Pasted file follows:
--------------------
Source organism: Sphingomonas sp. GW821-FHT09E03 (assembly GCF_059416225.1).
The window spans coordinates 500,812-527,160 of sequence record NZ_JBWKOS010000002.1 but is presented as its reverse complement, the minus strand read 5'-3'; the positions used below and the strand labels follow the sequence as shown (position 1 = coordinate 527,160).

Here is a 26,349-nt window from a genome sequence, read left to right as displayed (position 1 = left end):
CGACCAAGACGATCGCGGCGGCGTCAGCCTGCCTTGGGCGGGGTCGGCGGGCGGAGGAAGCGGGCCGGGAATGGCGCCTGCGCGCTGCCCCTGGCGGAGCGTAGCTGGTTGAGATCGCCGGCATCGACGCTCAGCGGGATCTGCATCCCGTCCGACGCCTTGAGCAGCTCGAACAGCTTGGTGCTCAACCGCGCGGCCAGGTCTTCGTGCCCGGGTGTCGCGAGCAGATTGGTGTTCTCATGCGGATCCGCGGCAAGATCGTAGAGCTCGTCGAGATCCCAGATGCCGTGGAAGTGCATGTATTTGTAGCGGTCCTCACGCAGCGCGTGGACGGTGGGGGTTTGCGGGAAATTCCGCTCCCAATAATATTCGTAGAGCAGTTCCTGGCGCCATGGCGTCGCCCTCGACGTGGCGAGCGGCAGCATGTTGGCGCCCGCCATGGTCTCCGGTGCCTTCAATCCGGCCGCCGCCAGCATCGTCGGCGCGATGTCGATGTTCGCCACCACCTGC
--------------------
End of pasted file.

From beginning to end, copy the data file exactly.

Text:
Source organism: Sphingomonas sp. GW821-FHT09E03 (assembly GCF_059416225.1).
The window spans coordinates 500,812-527,160 of sequence record NZ_JBWKOS010000002.1 but is presented as its reverse complement, the minus strand read 5'-3'; the positions used below and the strand labels follow the sequence as shown (position 1 = coordinate 527,160).

Here is a 26,349-nt window from a genome sequence, read left to right as displayed (position 1 = left end):
CGACCAAGACGATCGCGGCGGCGTCAGCCTGCCTTGGGCGGGGTCGGCGGGCGGAGGAAGCGGGCCGGGAATGGCGCCTGCGCGCTGCCCCTGGCGGAGCGTAGCTGGTTGAGATCGCCGGCATCGACGCTCAGCGGGATCTGCATCCCGTCCGACGCCTTGAGCAGCTCGAACAGCTTGGTGCTCAACCGCGCGGCCAGGTCTTCGTGCCCGGGTGTCGCGAGCAGATTGGTGTTCTCATGCGGATCCGCGGCAAGATCGTAGAGCTCGTCGAGATCCCAGATGCCGTGGAAGTGCATGTATTTGTAGCGGTCCTCACGCAGCGCGTGGACGGTGGGGGTTTGCGGGAAATTCCGCTCCCAATAATATTCGTAGAGCAGTTCCTGGCGCCATGGCGTCGCCCTCGACGTGGCGAGCGGCAGCATGTTGGCGCCCGCCATGGTCTCCGGTGCCTTCAATCCGGCCGCCGCCAGCATCGTCGGCGCGATGTCGATGTTCGCCACCACCTGC